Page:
Weblog on the Internet and public policy, journalism, virtual community, and more from David Brake, a Canadian academic, consultant and journalist

Archive forJanuary 8th, 2004 | back to home

8 January 2004
Filed under:Useful web resources,Weblogs at11:04 pm

Dave Winer has created a catchily-named service – Share Your OPML. It doesn’t do anything very clever yet, but put together with some collaborative filtering software I am sure it could… To explain for the 99% of the world who have better things to do with their time than memorising TLAs (Three Letter Acronyms) or in this case FLAs – RSS readers can normally import and export OPML files which are simply lists of the sites you subscribe to. What ‘Share Your OPML’ does, then, is let you compare what blogs and other news sources you read regularly with others. Blogrolling, which has a much bigger installed base, could do this too but so far it hasn’t done much with its data (except produce its own top 100 list).

Anyhow, if those of you who do read this via RSS could pop along to that site and sign up – you might push this humble blog into Winer’s top 100!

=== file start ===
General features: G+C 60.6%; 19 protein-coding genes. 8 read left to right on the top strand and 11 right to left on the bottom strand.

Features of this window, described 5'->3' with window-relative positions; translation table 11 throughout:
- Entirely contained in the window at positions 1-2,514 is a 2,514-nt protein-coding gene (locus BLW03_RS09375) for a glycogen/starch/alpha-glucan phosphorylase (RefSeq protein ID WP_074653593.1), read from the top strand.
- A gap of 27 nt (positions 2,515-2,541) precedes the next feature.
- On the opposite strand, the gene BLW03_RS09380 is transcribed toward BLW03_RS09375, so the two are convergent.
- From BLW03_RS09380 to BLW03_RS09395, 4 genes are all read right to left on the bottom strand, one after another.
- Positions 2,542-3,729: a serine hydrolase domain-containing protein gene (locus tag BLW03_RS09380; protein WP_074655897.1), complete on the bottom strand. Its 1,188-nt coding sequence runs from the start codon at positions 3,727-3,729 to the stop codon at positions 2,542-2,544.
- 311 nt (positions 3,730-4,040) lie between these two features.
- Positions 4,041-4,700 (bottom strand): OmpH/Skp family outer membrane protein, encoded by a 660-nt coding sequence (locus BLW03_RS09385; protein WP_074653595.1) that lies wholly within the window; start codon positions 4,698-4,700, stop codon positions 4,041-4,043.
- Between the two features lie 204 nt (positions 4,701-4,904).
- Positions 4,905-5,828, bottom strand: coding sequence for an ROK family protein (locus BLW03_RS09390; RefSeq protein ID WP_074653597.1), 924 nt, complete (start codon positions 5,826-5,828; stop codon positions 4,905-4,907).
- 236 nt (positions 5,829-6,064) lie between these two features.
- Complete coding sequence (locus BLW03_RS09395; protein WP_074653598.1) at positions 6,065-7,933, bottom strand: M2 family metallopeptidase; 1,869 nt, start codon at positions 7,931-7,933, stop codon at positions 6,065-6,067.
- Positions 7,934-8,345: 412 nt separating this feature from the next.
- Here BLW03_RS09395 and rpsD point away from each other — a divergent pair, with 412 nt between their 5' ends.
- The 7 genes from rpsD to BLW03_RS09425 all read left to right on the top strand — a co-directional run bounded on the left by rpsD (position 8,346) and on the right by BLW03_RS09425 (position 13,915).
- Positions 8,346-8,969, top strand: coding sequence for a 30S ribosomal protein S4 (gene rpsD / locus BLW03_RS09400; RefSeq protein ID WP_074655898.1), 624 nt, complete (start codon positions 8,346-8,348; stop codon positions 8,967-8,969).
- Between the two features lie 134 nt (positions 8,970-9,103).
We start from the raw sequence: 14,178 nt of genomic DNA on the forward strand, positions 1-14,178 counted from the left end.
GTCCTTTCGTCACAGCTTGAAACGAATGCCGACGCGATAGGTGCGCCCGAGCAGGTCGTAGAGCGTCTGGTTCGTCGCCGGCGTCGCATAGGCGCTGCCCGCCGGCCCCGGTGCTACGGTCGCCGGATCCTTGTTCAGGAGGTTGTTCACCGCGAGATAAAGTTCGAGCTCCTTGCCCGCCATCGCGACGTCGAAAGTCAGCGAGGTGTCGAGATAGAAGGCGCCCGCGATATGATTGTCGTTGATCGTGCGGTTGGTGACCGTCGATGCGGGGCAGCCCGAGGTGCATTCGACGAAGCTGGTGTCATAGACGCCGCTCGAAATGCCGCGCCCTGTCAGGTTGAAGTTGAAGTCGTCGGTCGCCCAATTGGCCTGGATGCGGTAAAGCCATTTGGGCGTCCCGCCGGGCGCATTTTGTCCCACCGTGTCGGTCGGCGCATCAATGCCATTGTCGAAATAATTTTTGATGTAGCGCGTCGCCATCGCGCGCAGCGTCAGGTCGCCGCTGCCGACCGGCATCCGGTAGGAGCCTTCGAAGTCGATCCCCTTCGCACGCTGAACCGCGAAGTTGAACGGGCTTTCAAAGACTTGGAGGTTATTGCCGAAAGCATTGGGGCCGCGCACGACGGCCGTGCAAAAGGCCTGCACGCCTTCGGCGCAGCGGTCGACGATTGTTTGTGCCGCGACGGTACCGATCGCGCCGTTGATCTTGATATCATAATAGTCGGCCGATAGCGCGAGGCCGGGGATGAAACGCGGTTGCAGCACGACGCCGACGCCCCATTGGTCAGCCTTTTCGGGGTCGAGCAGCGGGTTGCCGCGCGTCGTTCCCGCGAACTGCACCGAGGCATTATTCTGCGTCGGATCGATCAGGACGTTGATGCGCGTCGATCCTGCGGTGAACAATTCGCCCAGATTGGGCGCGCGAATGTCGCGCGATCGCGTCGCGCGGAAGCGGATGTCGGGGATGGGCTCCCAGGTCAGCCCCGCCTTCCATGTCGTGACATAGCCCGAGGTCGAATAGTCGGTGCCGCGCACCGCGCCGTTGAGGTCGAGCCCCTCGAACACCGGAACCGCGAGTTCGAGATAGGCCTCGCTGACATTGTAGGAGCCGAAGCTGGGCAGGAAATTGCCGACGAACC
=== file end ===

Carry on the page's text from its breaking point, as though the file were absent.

P.S. If you’re wondering what on earth an RSS reader is, I “posted about that”:http://blog.org/archives/cat_weblogs.html#000880 here too.

It has been noted before that search engines’s algorithms don’t magically provide the ‘best’ results for any query – they only provide the best matches using a given algorithm, and that algorithm can be biased. The latest issue of “First Monday”:http://firstmonday.org/ – an excellent e-journal – includes a detailed examination of one key aspect. Dr “Susan L Gerhart”:http://pr.erau.edu/~gerharts/ has attempted to determine whether the problems with such algorithms tend to conceal controversies and while her results (done on a small scale) don’t seem to show consistent failures she nonetheless suggests that search engines may indeed suppress controversy and adduces some interesting arguments why this might be the case alongside recommendations for search engine programmers of how to produce more representative results.